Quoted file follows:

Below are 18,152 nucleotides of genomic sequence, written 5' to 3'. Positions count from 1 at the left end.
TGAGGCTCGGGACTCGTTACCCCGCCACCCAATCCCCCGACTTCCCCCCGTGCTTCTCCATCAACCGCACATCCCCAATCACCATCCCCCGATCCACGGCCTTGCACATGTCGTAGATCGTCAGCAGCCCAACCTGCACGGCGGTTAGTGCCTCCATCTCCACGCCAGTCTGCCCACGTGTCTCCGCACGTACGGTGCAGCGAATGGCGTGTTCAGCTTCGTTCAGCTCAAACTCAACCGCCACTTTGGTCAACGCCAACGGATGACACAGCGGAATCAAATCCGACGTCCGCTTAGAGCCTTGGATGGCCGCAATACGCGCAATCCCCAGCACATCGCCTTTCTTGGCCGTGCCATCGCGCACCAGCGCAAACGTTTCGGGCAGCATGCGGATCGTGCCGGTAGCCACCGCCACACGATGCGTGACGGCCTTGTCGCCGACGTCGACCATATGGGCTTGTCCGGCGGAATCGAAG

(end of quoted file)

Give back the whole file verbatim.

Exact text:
Below are 18,152 nucleotides of genomic sequence, written 5' to 3'. Positions count from 1 at the left end.
TGAGGCTCGGGACTCGTTACCCCGCCACCCAATCCCCCGACTTCCCCCCGTGCTTCTCCATCAACCGCACATCCCCAATCACCATCCCCCGATCCACGGCCTTGCACATGTCGTAGATCGTCAGCAGCCCAACCTGCACGGCGGTTAGTGCCTCCATCTCCACGCCAGTCTGCCCACGTGTCTCCGCACGTACGGTGCAGCGAATGGCGTGTTCAGCTTCGTTCAGCTCAAACTCAACCGCCACTTTGGTCAACGCCAACGGATGACACAGCGGAATCAAATCCGACGTCCGCTTAGAGCCTTGGATGGCCGCAATACGCGCAATCCCCAGCACATCGCCTTTCTTGGCCGTGCCATCGCGCACCAGCGCAAACGTTTCGGGCAGCATGCGGATCGTGCCGGTAGCCACCGCCACACGATGCGTGACGGCCTTGTCGCCGACGTCGACCATATGGGCTTGTCCGGCGGAATCGAAG